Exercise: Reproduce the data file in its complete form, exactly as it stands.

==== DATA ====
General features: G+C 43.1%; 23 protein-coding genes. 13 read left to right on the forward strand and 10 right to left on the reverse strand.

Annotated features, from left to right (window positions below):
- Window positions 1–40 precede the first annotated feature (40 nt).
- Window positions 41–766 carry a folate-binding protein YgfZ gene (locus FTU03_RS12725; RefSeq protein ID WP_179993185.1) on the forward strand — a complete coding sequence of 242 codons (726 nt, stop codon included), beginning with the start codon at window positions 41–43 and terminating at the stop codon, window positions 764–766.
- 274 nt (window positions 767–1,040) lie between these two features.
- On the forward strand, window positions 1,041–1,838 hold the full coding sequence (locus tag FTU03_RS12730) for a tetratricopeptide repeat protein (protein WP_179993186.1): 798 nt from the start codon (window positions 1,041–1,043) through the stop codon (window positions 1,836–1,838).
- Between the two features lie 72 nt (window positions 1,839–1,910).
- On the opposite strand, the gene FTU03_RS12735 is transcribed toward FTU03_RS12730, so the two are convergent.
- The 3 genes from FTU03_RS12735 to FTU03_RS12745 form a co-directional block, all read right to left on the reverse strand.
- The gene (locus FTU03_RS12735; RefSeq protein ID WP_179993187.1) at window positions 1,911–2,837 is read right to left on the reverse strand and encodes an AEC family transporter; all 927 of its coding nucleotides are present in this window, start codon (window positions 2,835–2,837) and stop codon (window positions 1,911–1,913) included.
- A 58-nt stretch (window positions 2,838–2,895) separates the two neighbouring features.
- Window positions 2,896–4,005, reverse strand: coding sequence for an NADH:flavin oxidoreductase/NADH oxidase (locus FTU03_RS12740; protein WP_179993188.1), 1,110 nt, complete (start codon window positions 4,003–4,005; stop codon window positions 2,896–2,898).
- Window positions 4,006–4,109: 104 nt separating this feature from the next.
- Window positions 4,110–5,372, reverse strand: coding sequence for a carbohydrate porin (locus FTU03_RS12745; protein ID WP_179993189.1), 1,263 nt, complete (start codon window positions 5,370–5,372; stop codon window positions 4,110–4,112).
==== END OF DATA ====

General features: G+C 43.1%; 23 protein-coding genes. 13 read left to right on the forward strand and 10 right to left on the reverse strand.

Annotated features, from left to right (window positions below):
- Window positions 1–40 precede the first annotated feature (40 nt).
- Window positions 41–766 carry a folate-binding protein YgfZ gene (locus FTU03_RS12725; RefSeq protein ID WP_179993185.1) on the forward strand — a complete coding sequence of 242 codons (726 nt, stop codon included), beginning with the start codon at window positions 41–43 and terminating at the stop codon, window positions 764–766.
- 274 nt (window positions 767–1,040) lie between these two features.
- On the forward strand, window positions 1,041–1,838 hold the full coding sequence (locus tag FTU03_RS12730) for a tetratricopeptide repeat protein (protein WP_179993186.1): 798 nt from the start codon (window positions 1,041–1,043) through the stop codon (window positions 1,836–1,838).
- Between the two features lie 72 nt (window positions 1,839–1,910).
- On the opposite strand, the gene FTU03_RS12735 is transcribed toward FTU03_RS12730, so the two are convergent.
- The 3 genes from FTU03_RS12735 to FTU03_RS12745 form a co-directional block, all read right to left on the reverse strand.
- The gene (locus FTU03_RS12735; RefSeq protein ID WP_179993187.1) at window positions 1,911–2,837 is read right to left on the reverse strand and encodes an AEC family transporter; all 927 of its coding nucleotides are present in this window, start codon (window positions 2,835–2,837) and stop codon (window positions 1,911–1,913) included.
- A 58-nt stretch (window positions 2,838–2,895) separates the two neighbouring features.
- Window positions 2,896–4,005, reverse strand: coding sequence for an NADH:flavin oxidoreductase/NADH oxidase (locus FTU03_RS12740; protein WP_179993188.1), 1,110 nt, complete (start codon window positions 4,003–4,005; stop codon window positions 2,896–2,898).
- Window positions 4,006–4,109: 104 nt separating this feature from the next.
- Window positions 4,110–5,372, reverse strand: coding sequence for a carbohydrate porin (locus FTU03_RS12745; protein ID WP_179993189.1), 1,263 nt, complete (start codon window positions 5,370–5,372; stop codon window positions 4,110–4,112).